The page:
Open Access
 Total Downloads : 576
 Authors : K. V. Ramprasad, H. S. N. Murthy, A. Govardhan
 Paper ID : IJERTV1IS5441
 Volume & Issue : Volume 01, Issue 05 (July 2012)
 Published (First Online): 03082012
 ISSN (Online) : 22780181
 Publisher Name : IJERT
 License: This work is licensed under a Creative Commons Attribution 4.0 International License
Determination of Multiplication Factor for Gabor Wavelet Transform: An Application to Denoising of Digital Signals
K. V. Ramprasad1, H. S. N. Murthy2 and A. Govardhan3
1 Ph.D Scholar, Dept. of ECE, JNTUH College of Engg., Hyderabad, India 500 072
2 Dept. of ECE, SW College of Engg. & Tech., Hyderabad, India 500 004
3 Dept. of CSE, JNTUH College of Engg., Hyderabad, India 500 072
Abstract
The main objective of the paper is to find the multiplication factor k for all frequencies ranging from 1 Hz to 1 GHz and subsequently show its application to denoising of digital signals of ultra high frequency range. The multiplication factor k is used to obtain the true contribution of any frequency component in the original signal when Gabor wavelet is used to find the time domain contribution of that signal. In this paper, the author considered an UHF signal generated from an experimental set up used to simulate partial discharge signals in high voltage power transformer and added a 20 MHz sinusoidal component with very low magnitude level. The sine component has been treated as noise and Gabor wavelet transform is applied to extract the same component out and reconstructed the main signal. Finally, a comparison is made between original and reconstructed signal to find the efficacy of Gabor wavelet transform.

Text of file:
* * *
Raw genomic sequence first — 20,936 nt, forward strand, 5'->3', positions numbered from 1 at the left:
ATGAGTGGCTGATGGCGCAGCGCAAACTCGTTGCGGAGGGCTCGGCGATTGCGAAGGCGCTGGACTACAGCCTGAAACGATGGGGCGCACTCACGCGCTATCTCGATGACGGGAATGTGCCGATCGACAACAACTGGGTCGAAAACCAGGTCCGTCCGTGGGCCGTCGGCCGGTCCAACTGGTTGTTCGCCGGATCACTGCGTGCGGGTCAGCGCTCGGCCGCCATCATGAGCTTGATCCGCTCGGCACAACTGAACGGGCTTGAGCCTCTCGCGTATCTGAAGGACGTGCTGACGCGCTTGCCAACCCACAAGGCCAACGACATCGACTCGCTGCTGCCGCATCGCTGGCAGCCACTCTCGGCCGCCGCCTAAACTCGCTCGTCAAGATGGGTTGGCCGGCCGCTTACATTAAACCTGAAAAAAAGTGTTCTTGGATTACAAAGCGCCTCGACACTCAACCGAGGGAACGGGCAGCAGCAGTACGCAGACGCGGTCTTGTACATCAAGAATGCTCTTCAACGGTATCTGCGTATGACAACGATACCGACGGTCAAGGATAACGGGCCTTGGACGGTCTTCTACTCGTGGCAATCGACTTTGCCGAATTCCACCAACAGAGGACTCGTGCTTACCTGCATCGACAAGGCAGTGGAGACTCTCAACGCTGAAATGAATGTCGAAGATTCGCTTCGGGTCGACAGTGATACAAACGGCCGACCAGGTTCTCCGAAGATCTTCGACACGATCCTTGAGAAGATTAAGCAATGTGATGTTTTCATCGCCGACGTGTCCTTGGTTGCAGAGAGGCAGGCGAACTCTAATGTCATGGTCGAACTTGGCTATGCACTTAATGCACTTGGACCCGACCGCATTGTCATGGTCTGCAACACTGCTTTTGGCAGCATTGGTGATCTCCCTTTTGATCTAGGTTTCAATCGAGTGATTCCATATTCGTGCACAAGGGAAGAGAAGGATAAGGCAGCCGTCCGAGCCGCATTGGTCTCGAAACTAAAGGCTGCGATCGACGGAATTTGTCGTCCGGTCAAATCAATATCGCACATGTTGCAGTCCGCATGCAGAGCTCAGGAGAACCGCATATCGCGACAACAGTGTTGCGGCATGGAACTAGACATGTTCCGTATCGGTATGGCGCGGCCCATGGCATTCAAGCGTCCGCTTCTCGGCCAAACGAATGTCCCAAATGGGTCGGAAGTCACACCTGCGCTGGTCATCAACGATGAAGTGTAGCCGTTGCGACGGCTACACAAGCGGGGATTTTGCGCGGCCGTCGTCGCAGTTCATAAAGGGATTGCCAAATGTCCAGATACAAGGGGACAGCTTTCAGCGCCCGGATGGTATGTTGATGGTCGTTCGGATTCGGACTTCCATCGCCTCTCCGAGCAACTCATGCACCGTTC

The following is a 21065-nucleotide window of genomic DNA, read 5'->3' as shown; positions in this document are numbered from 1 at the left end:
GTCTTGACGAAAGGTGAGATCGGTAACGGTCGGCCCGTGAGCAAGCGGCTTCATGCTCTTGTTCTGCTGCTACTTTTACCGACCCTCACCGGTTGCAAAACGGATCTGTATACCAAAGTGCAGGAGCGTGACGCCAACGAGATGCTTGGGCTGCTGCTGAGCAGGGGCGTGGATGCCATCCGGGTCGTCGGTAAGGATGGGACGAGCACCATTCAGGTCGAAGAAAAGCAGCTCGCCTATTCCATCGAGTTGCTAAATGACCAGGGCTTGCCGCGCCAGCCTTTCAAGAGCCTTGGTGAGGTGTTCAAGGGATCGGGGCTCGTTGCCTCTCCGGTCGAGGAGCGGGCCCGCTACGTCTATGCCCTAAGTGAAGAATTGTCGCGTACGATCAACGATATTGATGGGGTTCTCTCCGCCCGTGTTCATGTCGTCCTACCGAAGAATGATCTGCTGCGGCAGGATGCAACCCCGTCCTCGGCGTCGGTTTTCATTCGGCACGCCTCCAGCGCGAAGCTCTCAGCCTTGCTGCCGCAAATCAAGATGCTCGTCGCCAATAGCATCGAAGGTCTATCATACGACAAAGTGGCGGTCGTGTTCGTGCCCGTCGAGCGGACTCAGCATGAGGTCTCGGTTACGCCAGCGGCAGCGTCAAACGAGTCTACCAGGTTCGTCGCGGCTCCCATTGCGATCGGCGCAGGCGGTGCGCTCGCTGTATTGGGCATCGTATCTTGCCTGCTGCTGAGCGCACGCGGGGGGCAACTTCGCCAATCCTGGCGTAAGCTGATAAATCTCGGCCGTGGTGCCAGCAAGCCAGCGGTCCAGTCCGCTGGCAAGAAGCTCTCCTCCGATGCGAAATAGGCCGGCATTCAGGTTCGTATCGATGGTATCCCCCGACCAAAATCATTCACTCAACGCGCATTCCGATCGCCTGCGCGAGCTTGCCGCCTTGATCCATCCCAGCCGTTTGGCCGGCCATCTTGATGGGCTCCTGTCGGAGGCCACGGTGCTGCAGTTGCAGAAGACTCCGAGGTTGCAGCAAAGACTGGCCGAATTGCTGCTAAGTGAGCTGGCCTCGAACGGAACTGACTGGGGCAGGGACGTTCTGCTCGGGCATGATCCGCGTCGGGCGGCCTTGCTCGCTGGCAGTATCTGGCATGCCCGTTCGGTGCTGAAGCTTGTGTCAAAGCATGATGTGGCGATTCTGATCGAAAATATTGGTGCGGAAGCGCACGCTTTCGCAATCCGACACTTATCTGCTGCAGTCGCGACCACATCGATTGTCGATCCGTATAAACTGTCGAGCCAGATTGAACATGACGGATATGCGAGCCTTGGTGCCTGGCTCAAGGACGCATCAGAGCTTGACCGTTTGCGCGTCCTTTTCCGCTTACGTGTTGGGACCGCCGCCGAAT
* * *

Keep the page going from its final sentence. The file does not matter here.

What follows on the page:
Key Words: – Gabor wavelet transform, FFT, partial discharges, UHF signals
1. Introduction
The Fourier analysis decomposes a signal into constituent sinusoids of different frequencies (fundamental and harmonics). The FFT of a measured partial discharge signal recorded through oscilloscope gives the presence of all frequencies in the signal. Such a transformation of the signal from time domain to frequency domain, though useful, causes its time information to be lost. This is undesirable, particularly when the signal is nonstationary and its transitory characteristics are important. To overcome the above problem, wavelet analysis has been found to be helpful [15].
It is observed that Gabor wavelet is most localized in time frequency domain compared with other wavelets. It is easy to discuss the frequency components of the signal because Gabor wavelet is based on exponential function like the Fourier transform. Gabor wavelet can be used for denoising of recorded signal during experiment. The signal can be reconstructed using Gabor wavelet transform and compared with original signal. Since, there is a provision to remove any frequency, the reconstruction is possible with selected frequencies[6]. This method can be adopted to remove the noise from any given signal corrupted with random noise, as this is a very difficult process otherwise.

Present Work